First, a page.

Jul 24, 2015
By Tatiana Walk-Morris
President Obama isn’t the only one calling attention to troubling living conditions in America’s prisons.
Uptown People’s Law Center, Illinois Coalition Against Torture, United Voices for Prisoners and Black & Pink Chicago gathered with community members, former prisoners and their families to host a rally at the Thompson Center July 23 to protest the opening of the Thompson Correctional Center, which has 1,500 solitary cells.
The Uptown People’s Law Center and Winston & Strawn LLP filed a class action lawsuit last month against the Illinois Department of Corrections for its misuse and overuse of solitary confinement. The suit seeks the department’s compliance with the American Bar Association’s standards, according to a press release.
Black people are incarcerated five times more than white people are, and Hispanics are nearly twice as likely to be incarcerated as whites, according to PrisonPolicy.org
“We wind up putting [people] in there for minor offenses. And once they’re there, they stay way too long,” said Allen Mills, executive director of the Uptown People’s Law Center. “We’ve used the criminal justice system to—instead of solving society’s problems—hide them behind brick walls.”
Please join us:
Thursday, July 23 at 5:00pm – 6:30pm
100 W Randolph St, Chicago, Illinois 60601
The Illinois Department of Corrections (IDOC) estimates that 2,500 – 3,000 people are held in solitary confinement in Illinois on any given day. The Federal Bureau of Prisons plans to open Thomson Supermax Prison in Thomson, IL by the end of the year, bringing 1,500 new solitary cells to the state.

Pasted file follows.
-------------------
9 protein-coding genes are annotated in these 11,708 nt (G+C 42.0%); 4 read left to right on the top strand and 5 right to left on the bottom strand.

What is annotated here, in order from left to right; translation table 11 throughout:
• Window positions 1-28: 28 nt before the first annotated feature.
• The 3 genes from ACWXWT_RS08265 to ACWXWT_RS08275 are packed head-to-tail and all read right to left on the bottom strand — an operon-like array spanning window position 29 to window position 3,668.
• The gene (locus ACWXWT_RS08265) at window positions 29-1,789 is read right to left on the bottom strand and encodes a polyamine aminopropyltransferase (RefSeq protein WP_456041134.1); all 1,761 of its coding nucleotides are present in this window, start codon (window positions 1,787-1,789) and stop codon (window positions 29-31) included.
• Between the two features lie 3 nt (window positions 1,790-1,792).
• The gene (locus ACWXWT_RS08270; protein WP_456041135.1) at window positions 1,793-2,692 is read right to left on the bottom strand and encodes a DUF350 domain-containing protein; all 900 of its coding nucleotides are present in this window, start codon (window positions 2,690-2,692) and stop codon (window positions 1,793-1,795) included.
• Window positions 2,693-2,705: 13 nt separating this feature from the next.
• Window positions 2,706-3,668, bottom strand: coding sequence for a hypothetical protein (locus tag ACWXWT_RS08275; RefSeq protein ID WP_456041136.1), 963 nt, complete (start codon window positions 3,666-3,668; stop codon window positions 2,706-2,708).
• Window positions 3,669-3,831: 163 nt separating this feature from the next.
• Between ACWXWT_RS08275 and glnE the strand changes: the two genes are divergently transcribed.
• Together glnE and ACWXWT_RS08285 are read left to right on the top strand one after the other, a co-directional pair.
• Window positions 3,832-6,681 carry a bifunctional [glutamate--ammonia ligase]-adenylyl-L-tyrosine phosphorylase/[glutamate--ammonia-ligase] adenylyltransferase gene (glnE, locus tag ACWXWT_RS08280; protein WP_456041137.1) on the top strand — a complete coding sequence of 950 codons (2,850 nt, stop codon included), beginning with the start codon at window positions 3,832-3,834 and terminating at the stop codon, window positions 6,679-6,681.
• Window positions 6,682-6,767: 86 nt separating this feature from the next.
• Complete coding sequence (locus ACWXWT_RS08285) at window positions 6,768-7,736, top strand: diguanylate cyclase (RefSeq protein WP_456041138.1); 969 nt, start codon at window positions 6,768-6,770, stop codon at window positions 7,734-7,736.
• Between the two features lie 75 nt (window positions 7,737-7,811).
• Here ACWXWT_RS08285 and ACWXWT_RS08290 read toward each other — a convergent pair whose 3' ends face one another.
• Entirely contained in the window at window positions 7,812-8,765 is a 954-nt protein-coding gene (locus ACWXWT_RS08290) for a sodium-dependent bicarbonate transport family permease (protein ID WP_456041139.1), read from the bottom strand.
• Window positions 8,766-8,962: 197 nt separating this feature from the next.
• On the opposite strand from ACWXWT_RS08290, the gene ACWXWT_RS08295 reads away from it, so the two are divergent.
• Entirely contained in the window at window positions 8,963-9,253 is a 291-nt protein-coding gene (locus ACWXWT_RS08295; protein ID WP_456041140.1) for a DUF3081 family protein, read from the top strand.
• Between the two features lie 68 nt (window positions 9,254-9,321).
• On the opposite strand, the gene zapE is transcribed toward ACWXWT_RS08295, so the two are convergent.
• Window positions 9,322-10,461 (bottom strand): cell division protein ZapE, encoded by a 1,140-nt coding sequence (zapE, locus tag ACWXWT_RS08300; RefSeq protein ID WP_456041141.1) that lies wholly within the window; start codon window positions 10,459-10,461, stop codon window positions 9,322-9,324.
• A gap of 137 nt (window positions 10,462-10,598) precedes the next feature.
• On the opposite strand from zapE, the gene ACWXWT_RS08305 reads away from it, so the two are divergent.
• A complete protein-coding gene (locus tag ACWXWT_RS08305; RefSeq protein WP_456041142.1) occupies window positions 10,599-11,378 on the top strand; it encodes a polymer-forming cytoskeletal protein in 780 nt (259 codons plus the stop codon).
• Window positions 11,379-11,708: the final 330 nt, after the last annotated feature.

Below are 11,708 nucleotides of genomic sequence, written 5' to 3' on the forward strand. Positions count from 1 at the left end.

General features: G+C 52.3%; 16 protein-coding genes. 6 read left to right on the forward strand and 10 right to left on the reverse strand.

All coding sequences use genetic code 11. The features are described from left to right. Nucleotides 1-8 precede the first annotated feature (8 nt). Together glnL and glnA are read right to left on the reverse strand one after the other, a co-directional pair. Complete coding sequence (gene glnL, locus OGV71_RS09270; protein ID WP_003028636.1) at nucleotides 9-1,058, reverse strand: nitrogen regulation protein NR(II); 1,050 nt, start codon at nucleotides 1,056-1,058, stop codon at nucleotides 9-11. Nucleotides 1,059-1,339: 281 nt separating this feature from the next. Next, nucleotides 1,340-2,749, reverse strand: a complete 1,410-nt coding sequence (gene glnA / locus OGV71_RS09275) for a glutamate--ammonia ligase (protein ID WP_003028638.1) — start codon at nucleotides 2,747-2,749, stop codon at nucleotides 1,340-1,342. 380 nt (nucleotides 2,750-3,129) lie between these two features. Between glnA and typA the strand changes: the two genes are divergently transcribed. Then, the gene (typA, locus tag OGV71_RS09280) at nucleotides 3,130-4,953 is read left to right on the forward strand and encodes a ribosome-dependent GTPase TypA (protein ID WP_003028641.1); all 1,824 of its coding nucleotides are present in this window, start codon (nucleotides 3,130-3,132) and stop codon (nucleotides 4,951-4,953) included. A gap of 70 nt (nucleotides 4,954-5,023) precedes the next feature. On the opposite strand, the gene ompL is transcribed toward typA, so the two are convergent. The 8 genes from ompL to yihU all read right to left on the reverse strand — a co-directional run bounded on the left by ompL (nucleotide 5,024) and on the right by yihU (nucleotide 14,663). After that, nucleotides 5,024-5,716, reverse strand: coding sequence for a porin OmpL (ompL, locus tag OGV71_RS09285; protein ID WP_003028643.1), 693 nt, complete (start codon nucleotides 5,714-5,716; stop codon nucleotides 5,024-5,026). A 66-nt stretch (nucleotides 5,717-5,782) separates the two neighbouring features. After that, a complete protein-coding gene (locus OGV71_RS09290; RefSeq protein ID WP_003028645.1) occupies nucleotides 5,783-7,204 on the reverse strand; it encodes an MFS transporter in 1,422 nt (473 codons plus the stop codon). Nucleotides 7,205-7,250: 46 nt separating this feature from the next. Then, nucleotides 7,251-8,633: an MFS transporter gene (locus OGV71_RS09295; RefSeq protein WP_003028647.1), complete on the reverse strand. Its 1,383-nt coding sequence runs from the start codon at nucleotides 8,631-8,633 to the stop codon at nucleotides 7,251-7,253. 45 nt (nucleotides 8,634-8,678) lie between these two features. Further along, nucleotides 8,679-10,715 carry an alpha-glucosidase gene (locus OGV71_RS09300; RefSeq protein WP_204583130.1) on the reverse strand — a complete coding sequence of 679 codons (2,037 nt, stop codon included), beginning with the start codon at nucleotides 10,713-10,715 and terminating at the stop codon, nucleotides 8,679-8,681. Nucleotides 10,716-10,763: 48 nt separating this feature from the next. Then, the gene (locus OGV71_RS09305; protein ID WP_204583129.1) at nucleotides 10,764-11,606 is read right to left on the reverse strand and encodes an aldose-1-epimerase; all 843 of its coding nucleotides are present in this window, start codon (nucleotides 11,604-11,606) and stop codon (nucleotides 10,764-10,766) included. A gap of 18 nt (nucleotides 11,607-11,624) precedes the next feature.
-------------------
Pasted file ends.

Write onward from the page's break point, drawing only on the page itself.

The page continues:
The United Nations considers solitary confinement beyond 15 days torture and has called for its absolute prohibition. Many people in Illinois and throughout the US have spent decades in solitary. We say NO MORE.
All those opposed to solitary confinement are invited to rally on July 23rd outside the Thompson Center, home of IDOC before marching to the Federal Building. We demand an end to the torturous practice in Illinois, by both the state and federal government. We demand that the Illinois legislature hold a hearing to investigate solitary confinement, or what they call “Segregation” or “Administrative Detention”. We demand Thomson close its doors, as Tamms did 2.5 years ago.
This action is in solidarity with anti-solitary activists in California who have been organizing actions, events, teach-ins, and more on the 23rd of every month as part of a statewide campaign to end solitary confinement. They’ve chosen the 23rd of the month because people held in solitary spend at least 23 hours/day in isolation.